Can agritourism save the farm?

Multnomah County is considering an ordinance to allow agritourism in East County.

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Agritourism in its simplest form is any activity that “promotes farm products while also providing education, hands-on opportunities, entertainment, and recreation,” according to Melissa Fery, who works with the OSU Small Farms program.

The problem is East County prohibits farmers from diversifying their income in this way. Other counties are in the same boat.

In 2011, the Legislature approved SB960, which gave counties the ability to establish agritourism rules. But few have moved forward.

Washington County, for example, was in the process of developing an agritourism framework but halted all activity in July 2014. The county board later reviewed a study on the impacts of agritourism but as of February 2017 had yet to put a policy in place.

Multnomah County’s ordinance would allow existing farms to host farm-related activities such as a cooking class, crop instruction or farm operations.

The ordinance does not allow events like weddings or concerts. Only farms 10 acres or larger — or five acres or larger in the more urbanized MUA-20 zone — can take advantage of the new rules. Attendance is limited to 20 people per event for a single day event; 50 for multiple event permits.

Corbett resident Linden Burk supports the ordinance, with reservations. She says most farmers in her area want to host teaching events — like a cooking class utilizing a unique crop — or offer a farm-to-table dinner for restaurateurs who might buy produce.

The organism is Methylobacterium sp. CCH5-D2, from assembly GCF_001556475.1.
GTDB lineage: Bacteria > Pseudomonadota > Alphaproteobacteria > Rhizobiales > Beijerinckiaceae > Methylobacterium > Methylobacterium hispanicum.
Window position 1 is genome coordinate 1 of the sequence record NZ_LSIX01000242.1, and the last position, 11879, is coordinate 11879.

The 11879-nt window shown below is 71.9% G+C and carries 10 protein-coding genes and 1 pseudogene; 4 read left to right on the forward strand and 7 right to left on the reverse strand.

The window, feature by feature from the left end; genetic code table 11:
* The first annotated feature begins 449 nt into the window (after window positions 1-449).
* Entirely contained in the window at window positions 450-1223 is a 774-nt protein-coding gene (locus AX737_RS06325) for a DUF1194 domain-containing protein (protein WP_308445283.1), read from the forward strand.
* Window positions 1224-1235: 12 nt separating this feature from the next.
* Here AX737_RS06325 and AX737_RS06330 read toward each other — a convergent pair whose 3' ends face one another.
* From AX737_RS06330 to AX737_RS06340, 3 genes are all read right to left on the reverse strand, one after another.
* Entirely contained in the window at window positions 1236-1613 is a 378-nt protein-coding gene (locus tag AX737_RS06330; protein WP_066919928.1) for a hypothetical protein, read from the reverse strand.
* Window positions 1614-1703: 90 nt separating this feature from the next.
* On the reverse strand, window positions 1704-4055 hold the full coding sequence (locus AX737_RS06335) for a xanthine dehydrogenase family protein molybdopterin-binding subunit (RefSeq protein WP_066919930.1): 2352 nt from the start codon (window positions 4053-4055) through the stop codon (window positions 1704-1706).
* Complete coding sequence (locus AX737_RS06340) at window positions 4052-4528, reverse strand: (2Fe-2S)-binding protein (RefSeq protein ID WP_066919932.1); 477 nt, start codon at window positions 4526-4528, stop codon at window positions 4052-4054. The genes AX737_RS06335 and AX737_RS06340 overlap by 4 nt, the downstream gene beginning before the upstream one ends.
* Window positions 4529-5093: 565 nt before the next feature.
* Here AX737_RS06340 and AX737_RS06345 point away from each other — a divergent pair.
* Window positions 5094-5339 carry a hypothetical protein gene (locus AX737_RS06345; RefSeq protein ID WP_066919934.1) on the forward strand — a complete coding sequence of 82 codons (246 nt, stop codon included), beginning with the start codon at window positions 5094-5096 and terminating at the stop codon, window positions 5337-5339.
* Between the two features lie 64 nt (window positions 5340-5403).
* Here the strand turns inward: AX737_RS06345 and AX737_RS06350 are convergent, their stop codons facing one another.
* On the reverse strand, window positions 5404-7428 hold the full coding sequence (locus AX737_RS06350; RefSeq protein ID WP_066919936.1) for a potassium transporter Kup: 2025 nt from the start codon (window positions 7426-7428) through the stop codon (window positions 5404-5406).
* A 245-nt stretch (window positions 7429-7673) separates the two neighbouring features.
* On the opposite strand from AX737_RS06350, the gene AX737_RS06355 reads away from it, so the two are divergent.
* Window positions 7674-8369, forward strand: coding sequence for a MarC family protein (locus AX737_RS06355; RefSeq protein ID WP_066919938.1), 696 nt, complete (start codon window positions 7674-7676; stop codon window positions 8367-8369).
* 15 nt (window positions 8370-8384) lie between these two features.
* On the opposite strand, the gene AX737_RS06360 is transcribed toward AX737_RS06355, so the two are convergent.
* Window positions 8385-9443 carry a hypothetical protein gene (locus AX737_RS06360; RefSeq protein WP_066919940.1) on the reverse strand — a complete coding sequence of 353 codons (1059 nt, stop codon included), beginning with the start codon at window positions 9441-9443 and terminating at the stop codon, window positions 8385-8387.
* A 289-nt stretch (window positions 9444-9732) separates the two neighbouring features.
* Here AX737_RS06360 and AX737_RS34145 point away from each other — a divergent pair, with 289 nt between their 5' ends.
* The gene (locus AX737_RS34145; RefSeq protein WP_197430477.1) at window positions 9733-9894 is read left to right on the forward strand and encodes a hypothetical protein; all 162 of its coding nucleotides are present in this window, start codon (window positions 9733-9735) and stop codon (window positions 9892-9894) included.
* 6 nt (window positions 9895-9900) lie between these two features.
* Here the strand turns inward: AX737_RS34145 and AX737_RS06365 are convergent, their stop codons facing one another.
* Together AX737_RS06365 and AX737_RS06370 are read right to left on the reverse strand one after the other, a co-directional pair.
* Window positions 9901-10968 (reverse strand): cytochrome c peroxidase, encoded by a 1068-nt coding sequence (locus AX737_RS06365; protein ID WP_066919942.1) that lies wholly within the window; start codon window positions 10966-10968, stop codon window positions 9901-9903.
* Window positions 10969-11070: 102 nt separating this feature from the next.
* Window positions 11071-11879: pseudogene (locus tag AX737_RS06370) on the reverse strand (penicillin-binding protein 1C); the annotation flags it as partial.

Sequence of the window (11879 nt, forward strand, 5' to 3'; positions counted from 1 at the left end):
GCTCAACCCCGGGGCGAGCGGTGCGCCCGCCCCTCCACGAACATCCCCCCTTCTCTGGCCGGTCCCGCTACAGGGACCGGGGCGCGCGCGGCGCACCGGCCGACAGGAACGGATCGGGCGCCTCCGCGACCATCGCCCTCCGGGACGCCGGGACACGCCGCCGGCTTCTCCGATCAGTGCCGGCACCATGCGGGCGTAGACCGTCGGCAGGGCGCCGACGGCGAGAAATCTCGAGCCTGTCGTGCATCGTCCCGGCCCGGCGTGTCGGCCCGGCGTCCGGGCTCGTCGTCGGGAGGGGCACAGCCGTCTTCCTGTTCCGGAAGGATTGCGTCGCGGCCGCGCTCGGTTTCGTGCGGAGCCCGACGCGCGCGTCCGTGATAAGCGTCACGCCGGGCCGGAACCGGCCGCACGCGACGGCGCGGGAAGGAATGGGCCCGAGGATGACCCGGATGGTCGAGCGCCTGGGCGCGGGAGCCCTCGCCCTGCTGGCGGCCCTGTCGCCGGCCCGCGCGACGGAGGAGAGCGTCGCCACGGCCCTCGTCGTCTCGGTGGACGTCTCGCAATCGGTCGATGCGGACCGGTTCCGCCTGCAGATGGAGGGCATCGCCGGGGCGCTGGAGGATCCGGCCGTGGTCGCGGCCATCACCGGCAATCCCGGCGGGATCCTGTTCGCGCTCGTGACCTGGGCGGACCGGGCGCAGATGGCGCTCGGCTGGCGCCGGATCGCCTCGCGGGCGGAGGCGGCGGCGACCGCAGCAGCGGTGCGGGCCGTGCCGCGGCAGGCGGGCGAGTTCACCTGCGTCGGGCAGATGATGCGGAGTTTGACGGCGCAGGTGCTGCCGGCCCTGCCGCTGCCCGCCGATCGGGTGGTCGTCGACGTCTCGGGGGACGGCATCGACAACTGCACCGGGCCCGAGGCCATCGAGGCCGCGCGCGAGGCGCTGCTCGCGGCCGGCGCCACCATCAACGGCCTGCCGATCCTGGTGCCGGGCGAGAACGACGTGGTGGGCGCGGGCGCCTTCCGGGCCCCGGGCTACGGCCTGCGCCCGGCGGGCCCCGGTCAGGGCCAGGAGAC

But Burk wants to impose stricter limits than the ordinance proposes.

“We really feel the 50-person events should be limited to properties eight acres or more,” she says.

Area farms are located in close proximity to one another, and Burk said she was concerend too many events could occur at the same time.

Burk provided testimony during a June 29th meeting, along with that of fellow farmer Stephanie Nystrom. Both served on the Commuity Advisory Committee that discussed and developed the ordinance. Both asked the Board to increase the size limits for small farms.

The Board of Commissioners agreed and postponed ruling on the ordinance while an amendment is considered. Nevertheless the board will approve the ordinance given support expressed during the meeting. 

Agritourism can be a good way for farmers to diversify their income, Fery says.

“Agritourism is not for every farm or farmer; there is a lot to take into consideration,” she says. “But for some small farms, adding an agritourism enterprise is the difference between staying in business or not.”

In case you were wondering: Marijuana farms are prohibited from hosting agritourism events.